S E A R C H D V D B e a v e r
The Robber aka Der Räuber [Blu-ray]
(Benjamin Heisenberg, 2010)
Review by Gary Tooze
Theatrical: Nikolaus Geyrhalter Filmproduktion
Region: FREE! (as verified by the Momitsu region FREE Blu-ray player)
Disc Size: 29,920,761,191 bytes
Feature Size: 27,778,179,072 bytes
Video Bitrate: 31.26 Mbps
Case: Standard Blu-ray case
Release date: October 18th, 2011
Aspect ratio: 2.35:1
Resolution: 1080p / 23.976 fps
Video codec: MPEG-4 AVC Video
DTS-HD Master Audio German 3428 kbps 5.1 / 48 kHz / 3428 kbps / 24-bit (DTS Core: 5.1 / 48 kHz / 1509 kbps / 24-bit)
English (SDH), none
Description: A champion marathoner leads a double life as a serial bank robber, sprinting between fixes (and away from police cavalcades) as many as three times a day. A lean, visceral study of pathological compulsion from Austrian director Benjamin Heisenberg, featuring a riveting central performance by Andreas Lust (Munich).
The Robber tells the story of a multitalented man: Johann Rettenberger is a successful marathon runner and a serial bank robber. Soberly and precisely he measures his heart rate, strain, stamina and efficiency - both during training runs and bank raids, from which, concealed beneath a ludicrous mask and armed with a pump gun, he takes flight from the police. He lives, undiscovered, with his girlfriend Erika in Vienna. However, his addiction to the passion, the kick, the exercise and the symmetry of the perfect robbery propels him to take off for a regular fix - as much as three times a day. When he is discovered, he bolts, as fast as his legs will carry him, from a massive police cavalcade. Somebody like Johann has no goal: he keeps on running because what he seeks is a pure and permanent state of motion. His flight forces him to press on and on - but he has no intention of ever arriving.
Recently released from prison, there's really only one thing on this recidivist's mind, and it's certainly not his girlfriend,... Erika... Based on the novel by Martin Prinz, and in turn on real-life 80s Austrian criminal sensation Pump-gun Ronnie', Benjamin Heisenberg's tense, terse, kinetic thriller is much like the character it portrays: precise, lean and obsessive and for pure man-on-the- run thrills, it's hard to beat.
When we first see him, Johann is running laps around a prison courtyard.
Upon release he embarks on long-distance training, checks in at the job
office and, without missing a beat, steals a car and holds up a bank.
The robberies proliferate; the cash piles up under his bed like a
collection of useless souvenirs. He also accumulates trophies for
marathons, beginning with the Vienna competition, where he's "the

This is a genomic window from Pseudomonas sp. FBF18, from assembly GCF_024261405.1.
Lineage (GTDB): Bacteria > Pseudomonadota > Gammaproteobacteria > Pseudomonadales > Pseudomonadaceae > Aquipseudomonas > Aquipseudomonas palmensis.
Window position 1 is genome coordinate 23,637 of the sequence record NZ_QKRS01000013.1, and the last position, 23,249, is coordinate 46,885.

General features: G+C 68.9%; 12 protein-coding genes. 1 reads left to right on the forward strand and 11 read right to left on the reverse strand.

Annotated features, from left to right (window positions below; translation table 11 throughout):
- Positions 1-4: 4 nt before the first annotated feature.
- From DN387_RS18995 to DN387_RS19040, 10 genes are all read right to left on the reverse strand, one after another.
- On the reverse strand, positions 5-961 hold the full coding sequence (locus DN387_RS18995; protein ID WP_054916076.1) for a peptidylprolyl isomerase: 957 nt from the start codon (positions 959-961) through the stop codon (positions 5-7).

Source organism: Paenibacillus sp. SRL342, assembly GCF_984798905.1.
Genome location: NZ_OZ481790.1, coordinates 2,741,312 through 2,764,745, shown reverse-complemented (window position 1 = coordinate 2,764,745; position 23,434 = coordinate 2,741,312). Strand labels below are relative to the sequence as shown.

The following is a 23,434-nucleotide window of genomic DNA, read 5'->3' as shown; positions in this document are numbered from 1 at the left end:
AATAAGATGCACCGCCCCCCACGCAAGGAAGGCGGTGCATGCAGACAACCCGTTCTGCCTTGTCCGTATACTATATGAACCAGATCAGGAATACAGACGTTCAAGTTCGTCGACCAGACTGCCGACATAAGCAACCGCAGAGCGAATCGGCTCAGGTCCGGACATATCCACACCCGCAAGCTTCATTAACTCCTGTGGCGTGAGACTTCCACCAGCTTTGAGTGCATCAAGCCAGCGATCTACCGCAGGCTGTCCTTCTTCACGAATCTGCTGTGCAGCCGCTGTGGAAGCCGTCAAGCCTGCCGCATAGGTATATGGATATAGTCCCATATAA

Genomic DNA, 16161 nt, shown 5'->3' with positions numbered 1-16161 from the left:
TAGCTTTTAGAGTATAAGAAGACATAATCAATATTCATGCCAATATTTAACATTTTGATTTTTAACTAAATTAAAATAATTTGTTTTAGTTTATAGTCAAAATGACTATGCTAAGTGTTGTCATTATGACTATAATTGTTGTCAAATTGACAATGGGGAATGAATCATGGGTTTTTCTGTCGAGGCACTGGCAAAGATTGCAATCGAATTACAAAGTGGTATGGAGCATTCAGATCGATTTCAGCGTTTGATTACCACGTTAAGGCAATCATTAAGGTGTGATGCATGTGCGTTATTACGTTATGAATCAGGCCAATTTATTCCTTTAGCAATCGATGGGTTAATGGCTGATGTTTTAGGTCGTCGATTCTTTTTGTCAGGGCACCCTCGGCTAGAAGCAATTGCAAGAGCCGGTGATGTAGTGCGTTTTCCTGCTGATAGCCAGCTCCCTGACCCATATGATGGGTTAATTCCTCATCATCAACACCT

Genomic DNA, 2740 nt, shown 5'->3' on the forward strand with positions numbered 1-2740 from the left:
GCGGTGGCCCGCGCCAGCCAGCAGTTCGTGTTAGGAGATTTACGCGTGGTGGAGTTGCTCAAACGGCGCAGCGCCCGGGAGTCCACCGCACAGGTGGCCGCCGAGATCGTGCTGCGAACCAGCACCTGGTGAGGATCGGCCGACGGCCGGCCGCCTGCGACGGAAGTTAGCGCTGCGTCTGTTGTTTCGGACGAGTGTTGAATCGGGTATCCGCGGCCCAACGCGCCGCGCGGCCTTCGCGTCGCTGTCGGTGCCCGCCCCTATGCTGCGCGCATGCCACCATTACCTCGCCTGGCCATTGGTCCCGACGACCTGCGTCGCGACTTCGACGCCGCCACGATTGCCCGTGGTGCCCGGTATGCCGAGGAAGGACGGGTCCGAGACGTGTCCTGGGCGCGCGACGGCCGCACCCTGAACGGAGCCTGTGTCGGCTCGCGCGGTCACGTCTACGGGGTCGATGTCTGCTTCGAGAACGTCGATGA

unknown runner," beating the favorites and setting a new record.
Monitoring his heart rate with the latest tech, he studies the digital
evidence of an afternoon's dash from cops in broad daylight.
Image : NOTE: The below Blu-ray captures were taken directly from the Blu-ray disc.
The Robber has a very kinetic camera and although competent on Blu-ray from Kino doesn't really impress with its visuals. This is no fault of the transfer - the film itself doesn't lend itself to important awe-inspiring image quality. I really don't have anything bad to say about the dual-layered Blu-ray with a healthy bitrate. There is a modicum of noise, detail and contrast are acceptable, there isn't much depth but this, in no way, hurts the film's interest or entertainment. The Robber tells its story through images but it doesn't rely on the 'eye-candy' principle to sweep up your intrigue. It's a simple work with an interesting human subtext and the Blu-ray probably has the same modest appearance that the film did theatrically.
CLICK EACH BLU-RAY CAPTURE TO SEE ALL IMAGES IN FULL 1920X1080 RESOLUTION
The DTS-HD Master 5.1 at 3428 kbps in original German plays very well. There is a very rhythmic, pulsating score by Lorenz Dangel that pumps through riveting chase scenes and has some depth to it. The film doesn't support a lot of separation although there is subtle aggression - range is not a key factor. This probably lossless rendering has no flaws and adds solid aura to the presentation. There are optional subtitles and my Momitsu has identified it as being a region FREE disc playable on Blu-ray machines worldwide.
Nothing except an HD trailer for the film (and 4 others) and a modestly impressive 'Stills Gallery'.
October 9th, 2011
About the Reviewer: Hello, fellow Beavers! I have been interested in film since I viewed a Chaplin festival on PBS when I was around 9 years old. I credit DVD with expanding my horizons to fill an almost ravenous desire to seek out new film experiences. I currently own approximately 9500 DVDs and have reviewed over 3500 myself. I appreciate my discussion Listserv for furthering my film education and inspiring me to continue running DVDBeaver. Plus a healthy thanks to those who donate and use our Amazon links.
Although I never wanted to become one of those guys who
focused 'too much' on image and sound quality - I
find HD is swiftly pushing me in that direction.
Oppo Digital BDP-83 Universal Region FREE Blu-ray/SACD
Gary W. Tooze
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